Monday, November 4, 2013

A Covenant Example

When Abram was around the tender young age of 75, and that really isn't so old when you live to be 175, it's safe to say that he began to have a few family troubles. The root of the trouble was his father, Terah, and possibly others in his family, who had turned against the gospel taught by Adam, Enoch, and Noah to instead worship the wood and stone idols of the Egyptians.

A part of Egyptian idol worship included sacrificing men, women and children on an altar to their idol gods. As the scriptures begin their account of Abram's life, idol priests had just sacrificed three virgins because they were virtuous and refused to bow down to the idols. Abram had spoken out against the atrocities being committed, but writes that his fathers 'utterly refused to hearken to my voice' and 'laid violence upon me, that they might slay me also, as they did those virgins upon this altar'. At the last moment, as the priests were about to sacrifice Abram, an angel appeared, untied him from the altar and helped him escape.

This context sheds some light into one of the greatest understatements in all of scripture as Abram wrote of his circumstance that he, 'saw that it was needful for me to obtain another place of residence; And finding there was greater happiness and peace and rest for me, I sought for the blessings of the fathers'. The sought-after blessings included great knowledge, increased capacity to obey the commandments, to be a father of many nations, and ultimately the priesthood (Abraham 1:1-2).

With this background in mind, the story of the man who would become Abraham, the great patriarch, shows us how we can live in an evil world yet remain steadfast and loyal to the one true God. The scriptures are filled with stories that provide similar examples, yet Abraham's account is unique because of the clarity and detail given to the covenant process as he attains the blessings he desired.

Like Abram, our hearts may yearn for greater happiness and peace and rest. We may long to be reunited with relatives who have passed on, to have greater spiritual strength for the trials we face, or to better understand the Lord and His love for us collectively and individually. Abram, more than anything, wanted posterity. With Abram, as with us, desire for the blessings that come from covenants with God is a first step toward finding what we seek.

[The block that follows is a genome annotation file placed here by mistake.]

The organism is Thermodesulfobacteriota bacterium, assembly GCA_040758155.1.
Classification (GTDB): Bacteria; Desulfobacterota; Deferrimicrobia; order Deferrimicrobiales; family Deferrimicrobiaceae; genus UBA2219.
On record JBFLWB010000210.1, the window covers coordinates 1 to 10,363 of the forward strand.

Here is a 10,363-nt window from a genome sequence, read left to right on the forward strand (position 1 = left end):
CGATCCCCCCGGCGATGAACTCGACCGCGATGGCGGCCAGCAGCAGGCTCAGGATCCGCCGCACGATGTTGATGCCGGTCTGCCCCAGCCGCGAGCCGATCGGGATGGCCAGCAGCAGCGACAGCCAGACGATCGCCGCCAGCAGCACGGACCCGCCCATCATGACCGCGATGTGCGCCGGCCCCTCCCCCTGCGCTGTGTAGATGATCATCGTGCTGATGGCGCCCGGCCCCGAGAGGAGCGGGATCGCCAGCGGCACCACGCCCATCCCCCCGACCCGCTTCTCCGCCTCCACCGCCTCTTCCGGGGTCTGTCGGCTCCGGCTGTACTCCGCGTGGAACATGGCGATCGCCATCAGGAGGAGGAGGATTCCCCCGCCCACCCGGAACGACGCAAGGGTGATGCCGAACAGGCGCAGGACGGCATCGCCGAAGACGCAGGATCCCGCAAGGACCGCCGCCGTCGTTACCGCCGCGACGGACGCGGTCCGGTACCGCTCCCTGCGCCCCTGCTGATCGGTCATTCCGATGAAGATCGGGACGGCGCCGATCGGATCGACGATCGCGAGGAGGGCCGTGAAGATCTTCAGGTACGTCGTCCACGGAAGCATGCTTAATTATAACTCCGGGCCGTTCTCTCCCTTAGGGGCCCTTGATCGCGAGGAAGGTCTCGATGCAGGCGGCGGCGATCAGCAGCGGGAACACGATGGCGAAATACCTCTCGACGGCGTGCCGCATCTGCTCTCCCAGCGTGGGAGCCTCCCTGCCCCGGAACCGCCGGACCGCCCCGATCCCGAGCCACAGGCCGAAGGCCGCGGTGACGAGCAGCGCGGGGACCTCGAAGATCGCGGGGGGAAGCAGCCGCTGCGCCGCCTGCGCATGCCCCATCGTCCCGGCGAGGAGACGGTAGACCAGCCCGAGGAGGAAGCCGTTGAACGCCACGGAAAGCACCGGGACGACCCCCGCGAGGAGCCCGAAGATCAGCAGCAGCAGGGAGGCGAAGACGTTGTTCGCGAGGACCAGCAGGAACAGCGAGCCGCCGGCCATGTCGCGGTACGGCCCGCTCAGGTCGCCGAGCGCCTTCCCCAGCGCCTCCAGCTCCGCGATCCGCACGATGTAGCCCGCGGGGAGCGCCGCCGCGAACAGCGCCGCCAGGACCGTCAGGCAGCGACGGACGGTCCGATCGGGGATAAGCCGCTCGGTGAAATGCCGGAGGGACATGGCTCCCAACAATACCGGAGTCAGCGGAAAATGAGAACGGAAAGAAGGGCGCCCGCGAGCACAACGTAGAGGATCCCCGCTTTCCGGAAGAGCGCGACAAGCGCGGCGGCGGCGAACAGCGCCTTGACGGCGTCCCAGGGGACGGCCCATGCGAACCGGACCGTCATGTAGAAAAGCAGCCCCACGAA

The next step is to prepare to receive the Lord's blessings. Abram was taught about the blessings of the covenant he would make on at least four separate occasions over the next 24 years (see Genesis 12:2-3, 13:14-16, 15:5, 15:18). Along the way he made smaller covenants and his faith was tested. He moved his family several times, risked his life in Egypt, experienced famines, knew prosperity, resisted Sodom and Gomorrah, rescued his nephew from a foreign army, paid tithing, experienced frustration at continued infertility and dealt with all the emotional and relationship challenges of taking a plural wife who bore a son while his first wife remained childless. Through it all, Abram 'believed in the Lord; and the Lord counted it unto him for righteousness' (JST Genesis 15:12).

When Abram had acted on his desires, learned about the covenant he would make, trusted in the Lord and proved his faith and obedience through all manner of difficulties, he was finally prepared enough to covenant with the Lord. This sacred occasion is differentiated from his previous encounters with divinity by the presence of the Lord himself. Though Abram had talked with God several times previously, this is first time the Lord appeared to Abram. It is also the first time the Lord predicated covenant blessings on specific requirements.

'Walk before me,' the Lord said, 'and be thou perfect' (Gen 17:1). The commandment to be perfect has been a covenant requirement to the faithful in all ages. Among other places, the command to be perfect is repeated each week as we renew our covenants through the sacrament. The presence of this requirement is evidence of the covenant nature of Abram's conversation with the Lord. Covenants are two-way promises with God-- it's not a covenant if we don't have to do anything-- so we can understand that earlier mentions of covenant blessings must have been made as instruction and encouragement preparatory to the time when Abram would be ready to enter into the covenant with the Lord.

Another evidence of Abraham's covenant is the new name he received. Names are often associated with covenants. We take the name of Christ upon ourselves when we are baptized, for example, and wives often take the surnames of their husbands when they are married. Similarly, Abram was told that he would now be called Abraham, which means 'father of many nations', reflecting his greatest desires and the nature of the covenant he was making with the Lord.